It works reasonably well like this, but as it’s not an intended handheld mode, bear in mind that it’s not the comfiest to grip or hold. It also doesn’t tackle the corners and edges of stairs as well as a dedicated crevice tool can manage.

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The battery is charged by connecting the supplied lead to a port on the battery itself. This can be accessed whether the battery is connected to or removed from the floor head, so charging is straightforward – and it takes around 2.5 hours to replenish the battery from empty.

A lot of cordless sticks these days come with anti-tangle technology to keep the brush bar free of hair. The HyLite 2 doesn’t have any such luxury, and it picked up a lot of hair during testing. It does come with a blade tool to help remove it, but it’s still not a particularly pleasant job.

Gtech HyLite 2 review: How well does it clean?

The original Gtech HyLite struggled in some of our tests, so I was keen to see how the HyLite 2 would fare. We challenge all vacuum cleaners by dropping measured spillages of both Cheerios and flour onto both hard floor and carpet. By weighing the bag or collection bin after they’ve performed a single pass, we can compare their performance against any vacuum we’ve tested previously.

As you’ll see from the chart below, the HyLite 2 is a marked improvement on its predecessor. The chart doesn’t tell the whole story, though, because the results were actually very similar when picking up flour, with only a gram or two difference between the two devices.

However, it’s when picking up the larger Cheerios particles that the improvements appear. The AirLOC system, which is designed to allow larger particles through when it’s being pushed forward and is new to this device, worked a treat here. It allowed the HyLite 2 to capture around 96% of the dropped cereal, whereas the original only managed around 50% on carpet and barely any on hard floor.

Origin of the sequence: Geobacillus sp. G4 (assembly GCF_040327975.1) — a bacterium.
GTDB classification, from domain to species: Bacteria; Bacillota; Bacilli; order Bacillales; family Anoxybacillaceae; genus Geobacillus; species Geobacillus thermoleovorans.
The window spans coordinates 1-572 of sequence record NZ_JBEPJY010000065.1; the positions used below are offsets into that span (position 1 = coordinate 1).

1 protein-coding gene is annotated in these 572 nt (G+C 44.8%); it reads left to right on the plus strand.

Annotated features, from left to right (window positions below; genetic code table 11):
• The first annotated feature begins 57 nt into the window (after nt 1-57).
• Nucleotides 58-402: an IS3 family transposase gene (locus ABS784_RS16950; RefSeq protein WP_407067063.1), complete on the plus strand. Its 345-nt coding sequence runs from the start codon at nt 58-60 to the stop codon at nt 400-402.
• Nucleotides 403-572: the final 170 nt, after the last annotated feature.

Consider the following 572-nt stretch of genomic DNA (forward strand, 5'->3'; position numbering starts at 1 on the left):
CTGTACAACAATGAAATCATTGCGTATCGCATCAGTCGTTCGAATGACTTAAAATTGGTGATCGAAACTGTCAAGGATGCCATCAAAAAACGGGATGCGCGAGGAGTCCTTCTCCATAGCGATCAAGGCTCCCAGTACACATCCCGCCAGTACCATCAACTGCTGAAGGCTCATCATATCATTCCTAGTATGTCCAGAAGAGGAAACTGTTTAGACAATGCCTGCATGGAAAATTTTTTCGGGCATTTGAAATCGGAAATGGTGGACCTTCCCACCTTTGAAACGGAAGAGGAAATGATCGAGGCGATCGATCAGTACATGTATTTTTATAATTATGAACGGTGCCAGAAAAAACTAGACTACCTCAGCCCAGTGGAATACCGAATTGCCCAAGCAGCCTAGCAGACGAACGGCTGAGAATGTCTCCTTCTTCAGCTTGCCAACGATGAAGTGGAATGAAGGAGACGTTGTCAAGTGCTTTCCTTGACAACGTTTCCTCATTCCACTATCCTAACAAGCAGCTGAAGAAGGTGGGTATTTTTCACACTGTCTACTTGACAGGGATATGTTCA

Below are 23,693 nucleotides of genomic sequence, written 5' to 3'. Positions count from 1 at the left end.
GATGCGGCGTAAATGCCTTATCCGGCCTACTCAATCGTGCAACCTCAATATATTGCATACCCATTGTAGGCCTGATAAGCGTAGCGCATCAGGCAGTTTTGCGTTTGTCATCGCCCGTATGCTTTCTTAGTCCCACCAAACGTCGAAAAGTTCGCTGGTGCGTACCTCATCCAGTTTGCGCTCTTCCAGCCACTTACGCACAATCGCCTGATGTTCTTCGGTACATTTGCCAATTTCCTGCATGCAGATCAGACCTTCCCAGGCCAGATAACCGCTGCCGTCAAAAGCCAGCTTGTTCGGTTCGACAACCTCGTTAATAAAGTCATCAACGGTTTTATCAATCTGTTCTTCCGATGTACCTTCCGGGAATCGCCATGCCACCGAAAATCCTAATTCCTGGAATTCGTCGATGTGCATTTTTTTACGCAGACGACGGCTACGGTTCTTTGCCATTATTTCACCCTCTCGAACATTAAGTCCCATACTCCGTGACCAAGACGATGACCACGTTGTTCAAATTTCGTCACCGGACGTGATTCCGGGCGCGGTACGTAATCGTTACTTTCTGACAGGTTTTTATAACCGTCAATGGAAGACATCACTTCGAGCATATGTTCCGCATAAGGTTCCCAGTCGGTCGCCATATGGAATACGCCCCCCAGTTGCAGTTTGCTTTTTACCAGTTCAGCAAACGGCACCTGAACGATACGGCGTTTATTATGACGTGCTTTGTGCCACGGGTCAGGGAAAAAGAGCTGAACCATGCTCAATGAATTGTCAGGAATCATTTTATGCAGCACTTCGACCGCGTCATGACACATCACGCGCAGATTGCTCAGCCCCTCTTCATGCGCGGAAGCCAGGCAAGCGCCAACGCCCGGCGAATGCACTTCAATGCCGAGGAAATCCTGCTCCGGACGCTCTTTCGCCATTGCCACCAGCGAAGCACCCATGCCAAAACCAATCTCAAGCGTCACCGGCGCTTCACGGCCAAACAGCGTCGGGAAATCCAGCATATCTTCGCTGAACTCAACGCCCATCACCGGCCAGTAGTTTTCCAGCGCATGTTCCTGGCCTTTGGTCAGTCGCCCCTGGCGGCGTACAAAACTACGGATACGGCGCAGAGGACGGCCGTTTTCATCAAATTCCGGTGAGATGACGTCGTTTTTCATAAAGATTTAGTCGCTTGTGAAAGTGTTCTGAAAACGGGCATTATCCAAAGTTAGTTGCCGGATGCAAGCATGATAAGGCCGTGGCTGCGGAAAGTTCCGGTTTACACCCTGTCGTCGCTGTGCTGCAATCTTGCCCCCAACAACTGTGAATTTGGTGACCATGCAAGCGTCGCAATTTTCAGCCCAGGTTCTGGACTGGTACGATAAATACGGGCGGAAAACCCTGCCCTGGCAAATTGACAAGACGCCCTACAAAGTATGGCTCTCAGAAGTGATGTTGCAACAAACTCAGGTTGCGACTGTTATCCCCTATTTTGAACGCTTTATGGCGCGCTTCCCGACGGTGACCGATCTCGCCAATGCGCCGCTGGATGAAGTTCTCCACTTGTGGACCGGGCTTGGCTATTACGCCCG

We’ve also compared the device’s performance against a couple of other rivals. The Vax Blade 4 is a chunkier cordless stick vacuum cleaner, but it’s one of the best value models around, not costing much more than the HyLite 2. Its performance looks a little poor here, however, because it doesn’t have enough clearance at the front of its floor head to pick up Cheerios.

The Henry Quick is twice the price at £300, but its bagged design has a similar mess-free appeal to the HyLite 2. The Henry Quick is more powerful, so performed better on the flour tests, but like the Blade 4, it struggled to gather Cheerios because of a lack of clearance space at the front.

The battery in the HyLite 2 is no larger than the one in the original HyLite, and unsurprisingly it offers similar battery life, lasting for 20 minutes or so. It only has the one power setting, too, so there’s no way to eke out a slightly longer runtime.

As you can see from the chart, it offers a similar battery life to the Vax Blade 4 in its most power-efficient mode. By contrast, however, the more expensive Henry Quick can last for well over an hour, which is a real boon if you have a larger space to clean.

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Gtech HyLite 2 review: Should I buy it?

The main attraction of the Gtech HyLite 2 is its compact size and ability to pack away into a small space. If you live in a small flat or only have a room or two of your own, then this vacuum cleaner combines a space-saving design with effective cleaning power and a sensible price. 

Don’t be too awed by the price, though. The collection bags are tiny, the battery life relatively short, and it doesn’t come with all the attachments and add-ons that you might expect from a typical cordless vacuum cleaner. For people in larger properties, it’ll barely make it around the house once before you need to be chucking out the bag and putting in a new one.

If you want something more substantial for the price, then the Vax Blade 4 is only a few pounds more expensive. It’s been superseded by the Blade 5, which is better in several respects, especially if you intend to use it on hard floors, but the Blade 4 is a decent option considering its lower price, and it doesn’t use consumable bags.

If you like the idea of a cordless stick vacuum cleaner with bags for mess-free emptying, but want to go longer between empties, opt for the Henry Quick instead. It’s more expensive to buy but the bags can hold a litre of dirt before they need ejecting.